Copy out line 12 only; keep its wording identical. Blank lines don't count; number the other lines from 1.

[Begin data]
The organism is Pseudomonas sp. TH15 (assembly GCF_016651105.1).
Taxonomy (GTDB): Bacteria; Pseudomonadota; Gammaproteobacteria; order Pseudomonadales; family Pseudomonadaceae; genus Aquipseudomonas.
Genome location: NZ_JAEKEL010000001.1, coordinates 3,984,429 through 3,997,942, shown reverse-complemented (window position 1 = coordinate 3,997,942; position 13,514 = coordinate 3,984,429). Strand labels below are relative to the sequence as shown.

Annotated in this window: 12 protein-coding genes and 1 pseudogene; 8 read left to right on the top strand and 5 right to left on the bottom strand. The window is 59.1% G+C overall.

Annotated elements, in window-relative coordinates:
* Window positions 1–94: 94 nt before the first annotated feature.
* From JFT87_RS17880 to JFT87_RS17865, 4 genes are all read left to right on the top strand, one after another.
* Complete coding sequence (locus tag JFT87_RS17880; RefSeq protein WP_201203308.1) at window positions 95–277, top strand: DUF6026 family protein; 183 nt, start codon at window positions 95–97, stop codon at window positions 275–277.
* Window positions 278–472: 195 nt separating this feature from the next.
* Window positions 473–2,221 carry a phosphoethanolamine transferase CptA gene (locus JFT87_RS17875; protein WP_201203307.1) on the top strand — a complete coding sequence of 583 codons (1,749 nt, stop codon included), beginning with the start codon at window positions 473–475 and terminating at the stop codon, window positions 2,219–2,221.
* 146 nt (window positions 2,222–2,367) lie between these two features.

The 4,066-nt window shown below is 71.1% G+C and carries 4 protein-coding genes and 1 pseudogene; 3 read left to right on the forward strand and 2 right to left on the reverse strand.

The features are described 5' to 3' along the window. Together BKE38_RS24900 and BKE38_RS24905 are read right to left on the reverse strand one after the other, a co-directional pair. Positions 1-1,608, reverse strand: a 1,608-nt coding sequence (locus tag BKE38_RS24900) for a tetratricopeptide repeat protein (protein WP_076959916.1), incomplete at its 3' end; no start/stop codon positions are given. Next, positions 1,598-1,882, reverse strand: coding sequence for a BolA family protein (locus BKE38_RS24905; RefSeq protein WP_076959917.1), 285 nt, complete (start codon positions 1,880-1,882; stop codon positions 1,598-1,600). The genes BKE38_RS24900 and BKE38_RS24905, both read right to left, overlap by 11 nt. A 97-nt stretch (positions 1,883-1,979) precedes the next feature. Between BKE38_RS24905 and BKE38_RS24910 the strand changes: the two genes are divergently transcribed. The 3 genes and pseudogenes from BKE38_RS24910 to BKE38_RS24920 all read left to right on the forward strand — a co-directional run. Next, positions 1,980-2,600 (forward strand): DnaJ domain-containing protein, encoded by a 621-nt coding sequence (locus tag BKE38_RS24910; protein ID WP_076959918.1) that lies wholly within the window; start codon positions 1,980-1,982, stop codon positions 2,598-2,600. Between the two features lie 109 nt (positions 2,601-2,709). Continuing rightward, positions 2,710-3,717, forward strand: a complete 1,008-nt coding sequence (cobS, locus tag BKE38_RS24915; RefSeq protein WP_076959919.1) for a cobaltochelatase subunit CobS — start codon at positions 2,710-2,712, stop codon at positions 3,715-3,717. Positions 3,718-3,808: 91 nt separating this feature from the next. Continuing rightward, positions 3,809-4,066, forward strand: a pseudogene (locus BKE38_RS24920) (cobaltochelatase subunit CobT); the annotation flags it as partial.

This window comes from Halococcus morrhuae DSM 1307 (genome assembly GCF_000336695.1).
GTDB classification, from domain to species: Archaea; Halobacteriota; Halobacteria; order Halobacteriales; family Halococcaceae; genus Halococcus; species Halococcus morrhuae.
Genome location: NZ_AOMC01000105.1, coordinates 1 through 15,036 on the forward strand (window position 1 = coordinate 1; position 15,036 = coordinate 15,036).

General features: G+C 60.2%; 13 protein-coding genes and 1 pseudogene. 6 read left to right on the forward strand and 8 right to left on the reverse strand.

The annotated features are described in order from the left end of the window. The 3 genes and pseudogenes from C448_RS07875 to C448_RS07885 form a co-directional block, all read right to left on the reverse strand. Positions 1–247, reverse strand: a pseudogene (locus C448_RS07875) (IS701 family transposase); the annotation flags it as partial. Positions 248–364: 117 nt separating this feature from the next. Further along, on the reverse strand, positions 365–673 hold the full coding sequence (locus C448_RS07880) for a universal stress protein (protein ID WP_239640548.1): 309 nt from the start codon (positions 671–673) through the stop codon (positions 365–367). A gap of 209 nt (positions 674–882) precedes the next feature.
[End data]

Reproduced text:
The 4,066-nt window shown below is 71.1% G+C and carries 4 protein-coding genes and 1 pseudogene; 3 read left to right on the forward strand and 2 right to left on the reverse strand.